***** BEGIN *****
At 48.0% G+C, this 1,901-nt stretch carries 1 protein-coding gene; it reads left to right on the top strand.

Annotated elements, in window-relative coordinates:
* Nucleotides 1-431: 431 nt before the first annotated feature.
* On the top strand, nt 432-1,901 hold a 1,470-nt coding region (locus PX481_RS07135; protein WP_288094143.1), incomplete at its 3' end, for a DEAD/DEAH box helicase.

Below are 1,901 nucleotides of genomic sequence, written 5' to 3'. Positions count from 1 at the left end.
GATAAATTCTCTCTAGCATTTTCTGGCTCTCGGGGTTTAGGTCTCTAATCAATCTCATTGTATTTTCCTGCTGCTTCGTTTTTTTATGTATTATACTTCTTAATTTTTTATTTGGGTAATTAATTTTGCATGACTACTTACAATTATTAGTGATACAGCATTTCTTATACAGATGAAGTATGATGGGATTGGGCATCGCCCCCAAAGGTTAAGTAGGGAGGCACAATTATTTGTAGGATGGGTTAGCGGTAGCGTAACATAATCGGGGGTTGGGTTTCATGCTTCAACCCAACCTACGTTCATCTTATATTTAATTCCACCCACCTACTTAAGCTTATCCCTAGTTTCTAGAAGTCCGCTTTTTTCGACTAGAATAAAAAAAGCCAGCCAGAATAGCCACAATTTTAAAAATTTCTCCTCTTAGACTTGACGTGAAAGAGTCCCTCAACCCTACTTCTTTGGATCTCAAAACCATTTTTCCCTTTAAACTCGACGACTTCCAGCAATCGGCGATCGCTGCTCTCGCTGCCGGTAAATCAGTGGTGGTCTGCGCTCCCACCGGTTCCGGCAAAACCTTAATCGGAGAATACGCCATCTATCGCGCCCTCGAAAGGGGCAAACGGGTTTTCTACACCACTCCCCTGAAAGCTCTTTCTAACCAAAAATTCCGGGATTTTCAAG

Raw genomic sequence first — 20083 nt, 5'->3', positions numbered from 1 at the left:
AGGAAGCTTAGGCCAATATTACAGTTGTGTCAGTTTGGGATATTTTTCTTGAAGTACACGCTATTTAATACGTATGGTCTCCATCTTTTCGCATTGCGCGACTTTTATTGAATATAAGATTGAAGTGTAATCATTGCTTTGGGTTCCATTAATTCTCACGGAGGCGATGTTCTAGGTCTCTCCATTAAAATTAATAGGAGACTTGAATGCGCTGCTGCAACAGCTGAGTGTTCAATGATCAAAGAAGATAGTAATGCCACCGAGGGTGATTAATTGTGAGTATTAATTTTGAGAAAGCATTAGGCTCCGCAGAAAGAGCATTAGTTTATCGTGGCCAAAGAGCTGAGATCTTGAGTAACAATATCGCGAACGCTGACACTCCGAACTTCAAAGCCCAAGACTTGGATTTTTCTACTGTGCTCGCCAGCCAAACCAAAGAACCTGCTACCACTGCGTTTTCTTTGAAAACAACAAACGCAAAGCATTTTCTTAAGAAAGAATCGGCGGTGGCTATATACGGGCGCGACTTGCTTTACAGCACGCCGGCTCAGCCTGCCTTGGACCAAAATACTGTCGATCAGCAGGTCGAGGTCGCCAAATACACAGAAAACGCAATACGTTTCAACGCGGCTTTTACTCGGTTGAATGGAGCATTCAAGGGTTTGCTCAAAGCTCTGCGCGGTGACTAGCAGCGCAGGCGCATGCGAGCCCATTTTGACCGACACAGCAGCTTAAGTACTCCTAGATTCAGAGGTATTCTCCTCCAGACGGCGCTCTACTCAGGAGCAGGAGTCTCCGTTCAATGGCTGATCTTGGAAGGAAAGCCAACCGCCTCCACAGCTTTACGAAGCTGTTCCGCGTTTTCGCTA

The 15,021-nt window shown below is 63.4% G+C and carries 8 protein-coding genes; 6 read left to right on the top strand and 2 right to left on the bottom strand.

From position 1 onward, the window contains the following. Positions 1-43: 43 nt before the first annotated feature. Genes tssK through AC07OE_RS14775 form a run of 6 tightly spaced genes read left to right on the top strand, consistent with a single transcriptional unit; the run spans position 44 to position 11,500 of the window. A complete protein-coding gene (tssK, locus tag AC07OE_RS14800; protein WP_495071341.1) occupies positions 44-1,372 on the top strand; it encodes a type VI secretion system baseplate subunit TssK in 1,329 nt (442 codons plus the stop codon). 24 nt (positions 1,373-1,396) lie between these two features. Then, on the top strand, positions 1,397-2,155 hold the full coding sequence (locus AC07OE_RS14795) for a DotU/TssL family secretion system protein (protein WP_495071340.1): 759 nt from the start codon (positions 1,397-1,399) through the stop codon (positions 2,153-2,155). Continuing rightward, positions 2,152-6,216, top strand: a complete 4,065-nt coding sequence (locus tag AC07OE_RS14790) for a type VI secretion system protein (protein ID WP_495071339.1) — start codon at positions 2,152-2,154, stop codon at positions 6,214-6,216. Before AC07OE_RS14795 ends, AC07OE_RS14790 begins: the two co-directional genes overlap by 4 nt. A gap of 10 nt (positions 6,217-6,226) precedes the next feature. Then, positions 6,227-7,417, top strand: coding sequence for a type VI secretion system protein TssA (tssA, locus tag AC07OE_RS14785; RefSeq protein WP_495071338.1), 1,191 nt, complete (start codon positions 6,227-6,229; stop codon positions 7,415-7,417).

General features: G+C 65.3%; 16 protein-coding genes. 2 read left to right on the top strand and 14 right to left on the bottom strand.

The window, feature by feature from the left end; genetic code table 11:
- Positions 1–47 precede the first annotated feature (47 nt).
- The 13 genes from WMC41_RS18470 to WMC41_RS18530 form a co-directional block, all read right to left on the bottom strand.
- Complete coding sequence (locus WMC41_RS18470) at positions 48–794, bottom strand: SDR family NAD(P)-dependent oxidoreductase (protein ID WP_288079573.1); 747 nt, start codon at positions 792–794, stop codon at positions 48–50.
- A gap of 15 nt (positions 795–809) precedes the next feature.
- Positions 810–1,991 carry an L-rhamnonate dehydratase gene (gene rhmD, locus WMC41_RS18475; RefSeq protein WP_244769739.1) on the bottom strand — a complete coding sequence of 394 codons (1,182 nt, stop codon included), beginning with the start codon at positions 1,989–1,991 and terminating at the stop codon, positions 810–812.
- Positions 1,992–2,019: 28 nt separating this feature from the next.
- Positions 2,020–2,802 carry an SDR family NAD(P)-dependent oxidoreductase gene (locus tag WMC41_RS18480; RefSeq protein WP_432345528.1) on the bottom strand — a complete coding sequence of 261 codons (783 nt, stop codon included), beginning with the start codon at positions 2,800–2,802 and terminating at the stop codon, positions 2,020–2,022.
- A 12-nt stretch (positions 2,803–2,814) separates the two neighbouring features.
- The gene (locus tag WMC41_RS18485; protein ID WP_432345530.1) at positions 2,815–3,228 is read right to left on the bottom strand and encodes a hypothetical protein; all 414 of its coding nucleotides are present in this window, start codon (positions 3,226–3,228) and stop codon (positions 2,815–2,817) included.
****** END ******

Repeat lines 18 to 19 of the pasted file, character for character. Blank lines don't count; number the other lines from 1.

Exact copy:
- Positions 1,992–2,019: 28 nt separating this feature from the next.
- Positions 2,020–2,802 carry an SDR family NAD(P)-dependent oxidoreductase gene (locus tag WMC41_RS18480; RefSeq protein WP_432345528.1) on the bottom strand — a complete coding sequence of 261 codons (783 nt, stop codon included), beginning with the start codon at positions 2,800–2,802 and terminating at the stop codon, positions 2,020–2,022.